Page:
Much of Adam Zagajewski’s essay, “Poetry and Doubt” (“A Defense of Ardor”) centers upon the writings of Emil Cioran (19211- 1995), Romanian essayist and philosopher. Cioran dismissed abstract speculation in favor of personal reflection; characterizing his works are the themes of pessimism, skepticism and nihilism. He regarded life as torment, was obsessed with the problems of death and suffering, and with the notion of suicide, as expressed in On the Heights of Despair and The New Gods. This work focuses on the themes of human alienation – a hallmark of existentialism – as espoused by/popularized by Jean-Paul Sartre and Albert Camus. Alienation, absurdity, boredom, futility, decay, the tyranny of history, the vulgarities of change, awareness as agony, reason as disease – all of these comprised Cioran’s weltanshauung. At the age of 21, he asked, “Is it possible that existence is our exile and nothingness our home?” Cioran refused, or rather, could not accept, consolation through faith (having paradoxically stated, “without Bach, God would be a complete second rate figure” and “Bach’s music is the only argument proving the creation of the Universe cannot be regarded as a complete failure.”) He believed that as long as man keeps in touch with his origins – does not cut himself off from himself – he is capable of resisting decadence. In other words, he calls for authenticity of thought and action, versus what he perceives to be the case: self-destruction via self-objectification, artificial triumph, and more.
In this essay, Zagajewski compares and contrasts the writings of Cioran with those of Cselaw Milosz (Polish poet-diplomat and prose writer); the writers were contemporaries. He considers Roadside Dog (poetry and prose, Milosz) and Notebooks (a collection of 34 notebooks, Cioran), noting that if one were to perceive both writers as paintings (in particular, “still lifes” [sic]), the contrast would be very apparent. In Milosz, states Zagajewski, one sees “a splendid apple and a gleaming oyster in the foreground, and only by peering deep into the background will you glimpse the indistinct silhouette of a guillotine.” By contrast, in Cioran, emphasis is upon “a bare skull and a thin stream of sand trickling through an elegant hourglass that blocks a bunch of grapes.” Basically, Roadside Dog reveals only reluctantly the dark side of things, such as knowledge of terror, horror, of the Soviet death machine, of mortality (the human condition). And yet, says Zagajewski, Milosz’ ruminations, for all of that, comprise a serene work, by one who masters horror, not by forgetting or turning from it, but by “feeding upon it.” Despair and doubt are, that is, disabled or conquered – or can be, and by one “thing” only, which is poetry; it is poetry that “blends together joy and grief like oxygen and nitrogen.” For Milosz, poetry (any subject, any theme) is fundamentally rapturous – inevitably, beauty triumphs, transmutation, for instance, of sorrow to joy, cannot not occur, like an uncertainty principle’s lens, which changes the object it studies. Note: the positing (by author) of the word “despair” may be in error, however; as we will see, the contrasting is not the contrast of optimism/pessimism.)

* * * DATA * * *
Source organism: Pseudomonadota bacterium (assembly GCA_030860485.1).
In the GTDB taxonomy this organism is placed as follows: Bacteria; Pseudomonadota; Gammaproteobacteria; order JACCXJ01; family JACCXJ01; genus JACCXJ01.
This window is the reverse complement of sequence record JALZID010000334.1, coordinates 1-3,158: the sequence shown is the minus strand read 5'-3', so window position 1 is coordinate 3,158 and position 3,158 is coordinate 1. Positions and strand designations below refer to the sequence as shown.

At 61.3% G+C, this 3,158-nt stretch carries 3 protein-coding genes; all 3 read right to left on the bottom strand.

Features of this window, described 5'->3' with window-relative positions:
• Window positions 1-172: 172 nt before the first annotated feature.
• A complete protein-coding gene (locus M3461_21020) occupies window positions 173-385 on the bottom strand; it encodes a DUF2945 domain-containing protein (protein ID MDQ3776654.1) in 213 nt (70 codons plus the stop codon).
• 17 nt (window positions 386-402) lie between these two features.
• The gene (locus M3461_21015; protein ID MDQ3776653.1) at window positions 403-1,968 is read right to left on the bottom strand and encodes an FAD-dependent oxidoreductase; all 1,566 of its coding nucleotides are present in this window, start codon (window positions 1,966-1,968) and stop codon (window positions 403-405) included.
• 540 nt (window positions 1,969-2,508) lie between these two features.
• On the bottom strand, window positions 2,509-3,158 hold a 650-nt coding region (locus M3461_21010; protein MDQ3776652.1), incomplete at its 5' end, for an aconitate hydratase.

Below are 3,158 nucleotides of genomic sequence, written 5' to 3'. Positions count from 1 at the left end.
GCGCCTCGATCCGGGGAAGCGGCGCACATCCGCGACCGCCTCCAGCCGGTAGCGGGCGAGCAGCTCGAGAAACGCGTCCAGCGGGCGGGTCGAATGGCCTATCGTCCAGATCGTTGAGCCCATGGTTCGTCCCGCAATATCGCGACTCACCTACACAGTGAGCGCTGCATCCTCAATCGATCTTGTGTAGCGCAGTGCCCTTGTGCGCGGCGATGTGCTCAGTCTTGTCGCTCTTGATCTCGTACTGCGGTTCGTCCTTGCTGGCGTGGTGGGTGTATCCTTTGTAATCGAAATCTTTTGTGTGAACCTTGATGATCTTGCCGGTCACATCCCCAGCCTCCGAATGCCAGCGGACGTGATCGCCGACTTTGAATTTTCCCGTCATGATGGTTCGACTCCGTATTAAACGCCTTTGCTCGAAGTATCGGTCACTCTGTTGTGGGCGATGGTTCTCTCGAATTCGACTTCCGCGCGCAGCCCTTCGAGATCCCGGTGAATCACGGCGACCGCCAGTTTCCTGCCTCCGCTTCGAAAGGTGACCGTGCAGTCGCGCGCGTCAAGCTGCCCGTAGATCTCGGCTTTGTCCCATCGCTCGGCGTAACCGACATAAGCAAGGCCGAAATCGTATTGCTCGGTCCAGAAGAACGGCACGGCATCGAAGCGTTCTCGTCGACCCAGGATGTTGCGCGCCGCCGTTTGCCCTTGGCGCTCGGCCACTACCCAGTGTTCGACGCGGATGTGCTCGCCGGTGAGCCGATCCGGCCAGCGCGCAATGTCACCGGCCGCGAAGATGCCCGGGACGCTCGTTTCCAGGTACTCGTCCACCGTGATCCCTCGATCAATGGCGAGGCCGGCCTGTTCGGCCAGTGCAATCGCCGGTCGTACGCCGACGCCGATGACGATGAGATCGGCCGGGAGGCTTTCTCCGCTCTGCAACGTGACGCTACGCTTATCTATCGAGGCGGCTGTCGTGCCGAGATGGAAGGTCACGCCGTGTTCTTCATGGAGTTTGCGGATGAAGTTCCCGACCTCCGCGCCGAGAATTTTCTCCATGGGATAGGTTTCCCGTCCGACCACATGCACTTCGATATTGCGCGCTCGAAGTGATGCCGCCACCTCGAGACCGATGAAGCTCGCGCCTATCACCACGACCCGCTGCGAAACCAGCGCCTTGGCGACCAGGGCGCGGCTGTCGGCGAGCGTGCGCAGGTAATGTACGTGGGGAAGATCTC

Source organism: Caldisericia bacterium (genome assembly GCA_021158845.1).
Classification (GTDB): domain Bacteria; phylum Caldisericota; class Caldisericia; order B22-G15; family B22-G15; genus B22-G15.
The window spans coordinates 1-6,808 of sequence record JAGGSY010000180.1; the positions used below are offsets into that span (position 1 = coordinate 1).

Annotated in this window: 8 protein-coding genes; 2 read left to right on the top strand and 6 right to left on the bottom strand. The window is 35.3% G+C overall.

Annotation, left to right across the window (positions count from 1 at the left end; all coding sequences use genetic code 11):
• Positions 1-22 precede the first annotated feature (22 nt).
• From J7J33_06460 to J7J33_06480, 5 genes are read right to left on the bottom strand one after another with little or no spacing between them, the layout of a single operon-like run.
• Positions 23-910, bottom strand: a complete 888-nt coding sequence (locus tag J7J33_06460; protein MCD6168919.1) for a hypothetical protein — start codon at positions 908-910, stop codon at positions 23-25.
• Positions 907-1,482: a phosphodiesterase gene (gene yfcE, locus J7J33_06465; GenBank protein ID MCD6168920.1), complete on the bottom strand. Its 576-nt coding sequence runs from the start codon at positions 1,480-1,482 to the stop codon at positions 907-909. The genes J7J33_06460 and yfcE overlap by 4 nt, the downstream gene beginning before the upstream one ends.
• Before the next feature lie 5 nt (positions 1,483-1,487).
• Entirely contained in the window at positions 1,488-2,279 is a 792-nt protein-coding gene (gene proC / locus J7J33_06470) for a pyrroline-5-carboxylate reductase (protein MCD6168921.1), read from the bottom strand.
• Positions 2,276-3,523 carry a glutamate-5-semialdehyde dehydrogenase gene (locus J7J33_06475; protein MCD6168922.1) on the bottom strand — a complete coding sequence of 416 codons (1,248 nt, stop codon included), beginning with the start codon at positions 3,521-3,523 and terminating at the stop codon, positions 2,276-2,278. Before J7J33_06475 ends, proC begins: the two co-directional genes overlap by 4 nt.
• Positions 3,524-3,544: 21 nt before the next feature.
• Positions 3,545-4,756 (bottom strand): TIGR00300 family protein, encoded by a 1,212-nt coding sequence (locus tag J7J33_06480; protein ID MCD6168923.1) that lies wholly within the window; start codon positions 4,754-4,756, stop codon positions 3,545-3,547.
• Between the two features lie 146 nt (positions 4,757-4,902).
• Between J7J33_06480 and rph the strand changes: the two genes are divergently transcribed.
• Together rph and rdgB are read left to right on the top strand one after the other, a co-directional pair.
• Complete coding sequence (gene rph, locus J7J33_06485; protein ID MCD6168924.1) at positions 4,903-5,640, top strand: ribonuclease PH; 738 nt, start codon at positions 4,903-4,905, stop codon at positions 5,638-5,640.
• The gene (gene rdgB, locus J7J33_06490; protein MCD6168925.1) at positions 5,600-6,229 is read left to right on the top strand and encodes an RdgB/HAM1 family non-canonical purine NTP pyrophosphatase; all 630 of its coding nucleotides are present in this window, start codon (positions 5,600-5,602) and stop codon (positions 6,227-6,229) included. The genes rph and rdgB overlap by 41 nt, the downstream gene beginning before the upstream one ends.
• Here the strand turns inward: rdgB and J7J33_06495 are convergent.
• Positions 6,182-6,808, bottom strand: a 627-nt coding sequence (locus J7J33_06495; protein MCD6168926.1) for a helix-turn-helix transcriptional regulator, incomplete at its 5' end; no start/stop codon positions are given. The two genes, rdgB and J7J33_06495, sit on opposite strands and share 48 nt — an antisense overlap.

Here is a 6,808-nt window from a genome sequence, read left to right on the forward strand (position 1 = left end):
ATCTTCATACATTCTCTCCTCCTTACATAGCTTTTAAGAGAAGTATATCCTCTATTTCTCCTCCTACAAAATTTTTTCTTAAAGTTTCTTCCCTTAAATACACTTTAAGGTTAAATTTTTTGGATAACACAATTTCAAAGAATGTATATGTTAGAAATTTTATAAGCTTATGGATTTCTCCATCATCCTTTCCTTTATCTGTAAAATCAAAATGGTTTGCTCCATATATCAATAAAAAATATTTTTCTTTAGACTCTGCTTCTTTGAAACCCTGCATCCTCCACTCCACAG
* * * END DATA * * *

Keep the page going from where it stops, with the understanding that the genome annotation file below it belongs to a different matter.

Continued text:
Doubt is not absent, in Milosz, says Zagajewski, but it “has its own …niche” – it is “kept on a chain,” not permitted to win the debate, and part of this, he says, is that Milosz has a sense of humor. As is well-known, humor is the sudden appearance of the unexpected, and, in Milosz’s case, this unexpectedness (a series of surprise visits, one might say) “signals forbearance for the universe’s shortcomings,” and which is also charitable towards the imperfection/fallibility of human beings. Interestingly, Milosz has written, “the mind can rationalize anything, but the stomach can take only so much.” Given even that, however, Milosz, according to Zagajewski, rises above doubt, which would seem to imply “above despair,” but actually denotes “above certainty.”